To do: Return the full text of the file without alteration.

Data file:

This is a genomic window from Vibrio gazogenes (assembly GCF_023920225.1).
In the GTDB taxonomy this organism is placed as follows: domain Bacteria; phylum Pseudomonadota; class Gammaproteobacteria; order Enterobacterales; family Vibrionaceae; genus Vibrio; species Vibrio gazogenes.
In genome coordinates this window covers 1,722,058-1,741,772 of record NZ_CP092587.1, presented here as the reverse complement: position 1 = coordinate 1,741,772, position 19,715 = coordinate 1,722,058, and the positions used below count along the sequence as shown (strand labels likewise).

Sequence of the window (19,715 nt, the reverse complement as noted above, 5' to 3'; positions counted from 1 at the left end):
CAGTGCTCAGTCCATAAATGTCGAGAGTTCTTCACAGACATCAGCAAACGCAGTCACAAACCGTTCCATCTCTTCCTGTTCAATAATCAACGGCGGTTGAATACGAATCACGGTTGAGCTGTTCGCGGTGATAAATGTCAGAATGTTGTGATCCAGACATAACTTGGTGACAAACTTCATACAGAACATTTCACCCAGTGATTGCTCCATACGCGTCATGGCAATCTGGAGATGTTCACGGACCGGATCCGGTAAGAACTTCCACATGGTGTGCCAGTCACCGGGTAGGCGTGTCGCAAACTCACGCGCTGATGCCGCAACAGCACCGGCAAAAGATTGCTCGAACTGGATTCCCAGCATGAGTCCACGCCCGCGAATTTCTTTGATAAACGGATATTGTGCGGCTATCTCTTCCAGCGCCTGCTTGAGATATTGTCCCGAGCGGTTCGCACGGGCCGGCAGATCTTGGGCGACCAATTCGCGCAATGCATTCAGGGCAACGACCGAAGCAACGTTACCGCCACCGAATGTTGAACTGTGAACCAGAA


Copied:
This is a genomic window from Vibrio gazogenes (assembly GCF_023920225.1).
In the GTDB taxonomy this organism is placed as follows: domain Bacteria; phylum Pseudomonadota; class Gammaproteobacteria; order Enterobacterales; family Vibrionaceae; genus Vibrio; species Vibrio gazogenes.
In genome coordinates this window covers 1,722,058-1,741,772 of record NZ_CP092587.1, presented here as the reverse complement: position 1 = coordinate 1,741,772, position 19,715 = coordinate 1,722,058, and the positions used below count along the sequence as shown (strand labels likewise).

Sequence of the window (19,715 nt, the reverse complement as noted above, 5' to 3'; positions counted from 1 at the left end):
CAGTGCTCAGTCCATAAATGTCGAGAGTTCTTCACAGACATCAGCAAACGCAGTCACAAACCGTTCCATCTCTTCCTGTTCAATAATCAACGGCGGTTGAATACGAATCACGGTTGAGCTGTTCGCGGTGATAAATGTCAGAATGTTGTGATCCAGACATAACTTGGTGACAAACTTCATACAGAACATTTCACCCAGTGATTGCTCCATACGCGTCATGGCAATCTGGAGATGTTCACGGACCGGATCCGGTAAGAACTTCCACATGGTGTGCCAGTCACCGGGTAGGCGTGTCGCAAACTCACGCGCTGATGCCGCAACAGCACCGGCAAAAGATTGCTCGAACTGGATTCCCAGCATGAGTCCACGCCCGCGAATTTCTTTGATAAACGGATATTGTGCGGCTATCTCTTCCAGCGCCTGCTTGAGATATTGTCCCGAGCGGTTCGCACGGGCCGGCAGATCTTGGGCGACCAATTCGCGCAATGCATTCAGGGCAACGACCGAAGCAACGTTACCGCCACCGAATGTTGAACTGTGAACCAGAA